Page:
Monday, March 2, 2009


A sinking feeling about Venice
The Dominion Post | Saturday, 28 February 2009

New Zealand's last exhibitor, Merylyn Tweedie - who presented a jumble of wires, boxes, furniture and computers that, according to one reviewer, looked and smelt like a building site - refused to talk to journalists.

The London-based Ms Upritchard also deserves commendation for her candour. No, her art doesn't really have anything to say about New Zealand, she told The Dominion Post. No, she doesn't want it to, and no, she doesn't care.

Clearly Ms Upritchard hails from the same school as David Cerny, the Czech artist who was commissioned by his government to produce a work celebrating the Czech Republic's presidency of the European Union.

It was not until the work, Entropa, was installed at the European Council building in Brussels that anyone noticed he had treated the commission as a practical joke. In a giant, stylised jigsaw puzzle, Bulgaria was depicted as a hole-in-the-floor toilet, Luxembourg as a tiny lump of gold with a "For sale" sign attached to it, France as being on strike and the Netherlands as being under water.

The work, which is still on display and, according to some reports, is appreciating rapidly in value, has generated amusement for those who are not the butt of Mr Cerny's humour, but embarrassed the Czech Government, which had wanted to celebrate the glory of a unified Europe.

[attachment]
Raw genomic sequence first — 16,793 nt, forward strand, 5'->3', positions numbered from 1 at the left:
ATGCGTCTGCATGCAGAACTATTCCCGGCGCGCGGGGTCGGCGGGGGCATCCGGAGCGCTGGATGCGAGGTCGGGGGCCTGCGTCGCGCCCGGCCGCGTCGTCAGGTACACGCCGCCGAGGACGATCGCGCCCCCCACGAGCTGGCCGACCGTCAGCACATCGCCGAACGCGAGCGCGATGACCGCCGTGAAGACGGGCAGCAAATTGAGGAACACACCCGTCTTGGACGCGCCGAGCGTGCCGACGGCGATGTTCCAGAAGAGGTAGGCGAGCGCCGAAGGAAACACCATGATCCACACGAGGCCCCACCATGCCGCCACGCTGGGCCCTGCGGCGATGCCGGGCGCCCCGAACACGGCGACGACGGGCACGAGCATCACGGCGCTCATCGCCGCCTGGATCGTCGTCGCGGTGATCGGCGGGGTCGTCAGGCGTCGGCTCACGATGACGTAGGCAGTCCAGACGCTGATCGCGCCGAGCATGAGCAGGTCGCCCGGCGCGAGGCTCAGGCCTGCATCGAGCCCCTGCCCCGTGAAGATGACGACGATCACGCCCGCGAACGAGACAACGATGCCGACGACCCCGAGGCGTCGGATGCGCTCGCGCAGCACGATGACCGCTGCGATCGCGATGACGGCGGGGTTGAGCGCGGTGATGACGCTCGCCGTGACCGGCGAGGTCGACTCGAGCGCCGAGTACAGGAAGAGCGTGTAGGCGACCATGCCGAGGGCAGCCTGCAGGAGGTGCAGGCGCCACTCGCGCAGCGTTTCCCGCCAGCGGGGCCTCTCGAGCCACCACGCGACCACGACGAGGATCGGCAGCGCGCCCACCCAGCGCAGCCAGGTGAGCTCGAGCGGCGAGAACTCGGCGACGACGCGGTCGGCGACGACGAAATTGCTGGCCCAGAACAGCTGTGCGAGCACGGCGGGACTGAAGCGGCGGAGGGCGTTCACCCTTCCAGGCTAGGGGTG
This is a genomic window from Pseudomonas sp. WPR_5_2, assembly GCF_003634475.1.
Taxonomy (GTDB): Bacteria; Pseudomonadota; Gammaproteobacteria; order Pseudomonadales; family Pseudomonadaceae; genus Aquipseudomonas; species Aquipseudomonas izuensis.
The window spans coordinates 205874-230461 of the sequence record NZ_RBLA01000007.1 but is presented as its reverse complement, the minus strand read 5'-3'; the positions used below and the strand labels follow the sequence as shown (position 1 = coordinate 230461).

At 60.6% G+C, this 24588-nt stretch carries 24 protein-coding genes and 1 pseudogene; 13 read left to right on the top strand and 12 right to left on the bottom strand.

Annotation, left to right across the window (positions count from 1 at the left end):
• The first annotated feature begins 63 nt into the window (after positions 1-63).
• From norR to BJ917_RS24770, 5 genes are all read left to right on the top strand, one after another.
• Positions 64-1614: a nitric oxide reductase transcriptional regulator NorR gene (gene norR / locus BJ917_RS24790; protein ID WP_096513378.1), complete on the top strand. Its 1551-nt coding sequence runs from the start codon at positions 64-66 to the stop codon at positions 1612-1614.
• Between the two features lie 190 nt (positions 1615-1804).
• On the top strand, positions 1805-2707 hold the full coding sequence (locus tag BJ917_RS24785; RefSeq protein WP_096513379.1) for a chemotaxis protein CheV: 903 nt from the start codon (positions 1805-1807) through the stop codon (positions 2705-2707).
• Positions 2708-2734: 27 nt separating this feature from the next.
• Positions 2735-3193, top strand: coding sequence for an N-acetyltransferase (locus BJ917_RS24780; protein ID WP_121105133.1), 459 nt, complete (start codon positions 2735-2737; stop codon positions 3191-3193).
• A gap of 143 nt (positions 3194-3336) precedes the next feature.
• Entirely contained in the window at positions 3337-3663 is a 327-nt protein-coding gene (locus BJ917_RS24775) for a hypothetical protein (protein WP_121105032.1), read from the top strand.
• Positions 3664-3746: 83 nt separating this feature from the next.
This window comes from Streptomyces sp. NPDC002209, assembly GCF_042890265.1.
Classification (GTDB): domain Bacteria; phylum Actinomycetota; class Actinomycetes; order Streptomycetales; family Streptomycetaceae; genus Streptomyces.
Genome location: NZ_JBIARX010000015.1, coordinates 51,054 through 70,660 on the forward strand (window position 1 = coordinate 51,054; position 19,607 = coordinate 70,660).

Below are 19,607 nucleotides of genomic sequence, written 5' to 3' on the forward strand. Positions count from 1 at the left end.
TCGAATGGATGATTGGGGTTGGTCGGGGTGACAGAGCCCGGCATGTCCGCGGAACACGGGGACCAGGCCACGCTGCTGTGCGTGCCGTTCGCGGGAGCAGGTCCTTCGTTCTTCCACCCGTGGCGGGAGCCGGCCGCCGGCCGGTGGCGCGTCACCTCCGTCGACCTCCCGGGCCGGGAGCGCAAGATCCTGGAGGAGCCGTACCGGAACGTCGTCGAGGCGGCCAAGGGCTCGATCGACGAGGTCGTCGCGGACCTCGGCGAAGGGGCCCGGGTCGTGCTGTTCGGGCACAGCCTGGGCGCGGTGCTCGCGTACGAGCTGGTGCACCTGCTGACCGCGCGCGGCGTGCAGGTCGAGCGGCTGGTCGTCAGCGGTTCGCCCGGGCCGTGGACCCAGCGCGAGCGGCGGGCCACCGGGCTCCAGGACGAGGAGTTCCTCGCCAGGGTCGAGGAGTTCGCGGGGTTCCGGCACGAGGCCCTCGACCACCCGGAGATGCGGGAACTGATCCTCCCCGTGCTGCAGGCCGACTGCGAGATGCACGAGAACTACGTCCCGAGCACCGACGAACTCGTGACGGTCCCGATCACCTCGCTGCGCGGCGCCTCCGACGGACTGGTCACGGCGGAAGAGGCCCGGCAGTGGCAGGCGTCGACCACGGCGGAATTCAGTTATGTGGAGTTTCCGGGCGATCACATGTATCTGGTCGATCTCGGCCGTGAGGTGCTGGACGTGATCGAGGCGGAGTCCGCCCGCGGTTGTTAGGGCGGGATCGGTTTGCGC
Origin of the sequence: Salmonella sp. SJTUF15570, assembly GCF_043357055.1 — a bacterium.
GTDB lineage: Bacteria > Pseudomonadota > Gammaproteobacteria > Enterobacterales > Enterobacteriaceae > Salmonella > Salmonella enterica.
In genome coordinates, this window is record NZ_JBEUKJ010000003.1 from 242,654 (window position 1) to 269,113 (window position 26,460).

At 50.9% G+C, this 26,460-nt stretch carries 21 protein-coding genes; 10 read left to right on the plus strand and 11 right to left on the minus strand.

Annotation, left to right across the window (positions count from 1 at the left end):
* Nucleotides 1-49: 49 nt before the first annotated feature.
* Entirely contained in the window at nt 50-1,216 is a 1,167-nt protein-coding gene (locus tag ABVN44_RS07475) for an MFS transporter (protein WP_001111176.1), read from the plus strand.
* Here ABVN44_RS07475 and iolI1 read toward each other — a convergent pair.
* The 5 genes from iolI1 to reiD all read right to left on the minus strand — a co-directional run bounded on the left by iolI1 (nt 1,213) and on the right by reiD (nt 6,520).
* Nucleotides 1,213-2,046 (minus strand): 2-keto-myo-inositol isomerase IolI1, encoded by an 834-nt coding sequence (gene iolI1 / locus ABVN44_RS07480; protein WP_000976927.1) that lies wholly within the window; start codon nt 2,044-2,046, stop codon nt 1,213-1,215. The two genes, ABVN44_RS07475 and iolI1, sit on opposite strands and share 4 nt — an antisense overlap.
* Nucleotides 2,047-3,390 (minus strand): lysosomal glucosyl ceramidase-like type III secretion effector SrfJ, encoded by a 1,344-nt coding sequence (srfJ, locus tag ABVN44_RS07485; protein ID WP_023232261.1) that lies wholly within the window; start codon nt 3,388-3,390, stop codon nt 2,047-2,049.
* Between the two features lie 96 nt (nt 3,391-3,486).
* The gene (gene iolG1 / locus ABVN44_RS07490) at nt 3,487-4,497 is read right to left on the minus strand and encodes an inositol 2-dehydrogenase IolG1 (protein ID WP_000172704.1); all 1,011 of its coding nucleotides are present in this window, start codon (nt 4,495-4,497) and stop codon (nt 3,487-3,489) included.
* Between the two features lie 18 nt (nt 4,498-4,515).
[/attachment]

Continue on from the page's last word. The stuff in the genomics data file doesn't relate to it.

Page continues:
Unfortunately, it is unlikely that Ms Upritchard's Biennale exhibit will attract anything like the same attention. If it fares anything like Ms Tweedie's, it will sink without trace.

But she operates according to the same principles asMr Cerny. Take the money and cock a snook at thoseout of whose pockets it is coming.

It is costing Creative New Zealand $650,000 to exhibit her work psychedelic-coloured medieval figures and the three-dimensional paintings of fellow exhibitor Judy Millar, who also seems perplexed by the notion that New Zealand should benefit from her presence in Venice.

"I think there is a problem in New Zealand in that New Zealanders seem to want art to be able to be used for some reason," she said.

Ms Upritchard is perfectly entitled to produce psychedelic representations of whatever she likes. The same holds true for Ms Millar. Neither is obliged to focus on New Zealand subjects. Nor are they obliged to explain their work to philistines who are not immediately struck by its brilliance.

But their independent stances would ring truer if they did not rely on funds from New Zealand taxpayers, many of whom are contemplating an uncertain future, to exhibit in Venice.

Perhaps it is Creative NZ that should be answering the questions. Why is it spending more than half a million dollars exhibiting work overseas that says nothing about New Zealand and can be seen only by the handful of New Zealanders wealthy enough to travel to Italy?

Surely it could find a better use for the money. If it cannot, there are plenty of cash-strapped taxpayers who could.